If you've used Google for very long, you've probably learned that in some ways it's like a spoken language in that there are a lot of ways to aska question and that sometimes how you ask the question has a major bearing on the reply(s) you get. You've probably also learned that there are a number of useful shortcuts. And finally you may have observed that occasionally it seems that you can aska question the same way several times and get different responses.
What I'd like to do here is create a place where we can share experiences and, more to the point, describe on things that work and things that don't.
For example, it's possible to limit search results to a specific area by using the number range feature with Zip or postal codes being the ranges. An example might be something like this:
resume java (filetype:doc) 30004..30199
Will get records that have resume and java and the filetype of doc that also possess a number range between 30004 and 30199. As we all know, there's no quarantee that the number range will get documents with Atlanta Zip codes, but the probability is high. This is a useful tool.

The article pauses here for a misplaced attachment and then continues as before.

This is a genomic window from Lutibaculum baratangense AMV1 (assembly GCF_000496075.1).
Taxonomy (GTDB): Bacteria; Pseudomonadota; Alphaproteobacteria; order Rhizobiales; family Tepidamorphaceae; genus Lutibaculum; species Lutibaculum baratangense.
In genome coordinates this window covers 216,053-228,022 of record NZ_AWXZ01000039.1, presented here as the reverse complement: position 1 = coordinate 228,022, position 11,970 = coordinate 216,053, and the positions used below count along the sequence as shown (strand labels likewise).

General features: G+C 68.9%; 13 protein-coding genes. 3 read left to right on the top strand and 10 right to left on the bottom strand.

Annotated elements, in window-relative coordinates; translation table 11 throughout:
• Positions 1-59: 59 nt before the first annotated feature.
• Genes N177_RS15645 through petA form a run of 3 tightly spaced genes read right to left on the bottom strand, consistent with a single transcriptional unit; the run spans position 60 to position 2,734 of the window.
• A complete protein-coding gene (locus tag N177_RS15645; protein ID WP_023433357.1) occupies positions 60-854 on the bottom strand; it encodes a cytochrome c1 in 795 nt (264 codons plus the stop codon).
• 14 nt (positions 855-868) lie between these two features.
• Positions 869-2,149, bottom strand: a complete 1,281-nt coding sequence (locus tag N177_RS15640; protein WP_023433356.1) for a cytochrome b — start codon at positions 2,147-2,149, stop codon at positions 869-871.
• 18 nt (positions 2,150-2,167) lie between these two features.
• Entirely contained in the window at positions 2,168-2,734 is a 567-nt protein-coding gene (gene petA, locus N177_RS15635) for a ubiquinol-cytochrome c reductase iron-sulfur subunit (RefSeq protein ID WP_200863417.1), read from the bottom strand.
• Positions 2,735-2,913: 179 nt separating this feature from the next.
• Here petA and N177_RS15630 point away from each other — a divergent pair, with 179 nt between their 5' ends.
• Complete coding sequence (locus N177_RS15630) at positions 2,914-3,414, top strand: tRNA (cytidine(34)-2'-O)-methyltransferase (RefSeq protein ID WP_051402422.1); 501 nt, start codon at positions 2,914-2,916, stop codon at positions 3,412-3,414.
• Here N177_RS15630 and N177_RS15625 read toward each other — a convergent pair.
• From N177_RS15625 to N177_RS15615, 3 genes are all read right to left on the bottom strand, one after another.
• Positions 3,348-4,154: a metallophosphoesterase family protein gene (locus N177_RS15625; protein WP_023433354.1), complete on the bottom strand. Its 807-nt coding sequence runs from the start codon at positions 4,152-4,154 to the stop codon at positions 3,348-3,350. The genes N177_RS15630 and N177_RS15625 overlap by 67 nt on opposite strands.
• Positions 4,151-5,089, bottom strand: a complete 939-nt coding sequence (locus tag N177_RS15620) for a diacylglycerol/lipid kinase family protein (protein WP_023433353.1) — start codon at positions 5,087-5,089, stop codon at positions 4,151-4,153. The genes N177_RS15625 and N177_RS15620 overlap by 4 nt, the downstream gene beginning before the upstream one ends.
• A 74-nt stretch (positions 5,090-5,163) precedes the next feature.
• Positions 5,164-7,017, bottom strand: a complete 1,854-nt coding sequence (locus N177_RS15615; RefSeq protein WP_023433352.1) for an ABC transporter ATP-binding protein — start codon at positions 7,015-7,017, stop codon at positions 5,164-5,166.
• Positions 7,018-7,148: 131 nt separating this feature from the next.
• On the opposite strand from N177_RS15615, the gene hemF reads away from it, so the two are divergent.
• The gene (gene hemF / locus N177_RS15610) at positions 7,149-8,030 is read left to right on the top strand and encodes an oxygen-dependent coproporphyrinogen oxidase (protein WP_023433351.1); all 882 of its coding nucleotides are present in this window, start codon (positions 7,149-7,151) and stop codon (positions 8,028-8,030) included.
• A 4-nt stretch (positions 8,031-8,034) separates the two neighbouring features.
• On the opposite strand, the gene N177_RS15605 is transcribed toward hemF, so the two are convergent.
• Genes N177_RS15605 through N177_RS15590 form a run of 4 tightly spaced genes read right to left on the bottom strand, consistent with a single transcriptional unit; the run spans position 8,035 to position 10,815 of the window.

Now let's say you want to get fancy and create a long string and stick the number range in the middle:
What happens now is that you get an error message:
... but your query looks similar to automated requests from a computer virus or spyware application. To protect our users, we can't process your request right now.
I've never been able to find anything other than anecdotal references to this error message and only by trial and error did I figure out that there is some connection between the terms intitle: and/or inresume: and the number range operator.
With this said, using number range can be an affective tool but as Paul Harvey would say "now you know the rest of the story", well, maybe part of it.
According to Wikipedia:" The screen was first reported in 2005, and was a response to the heavy use of Google by search engine optimization companies to check on ranks of sites they were optimizing. The message may also be triggered by high volumes of different searches from a single IP address. Google apparently uses the Google cookie as part of its determination of refusing service. The block is generally removed after a day.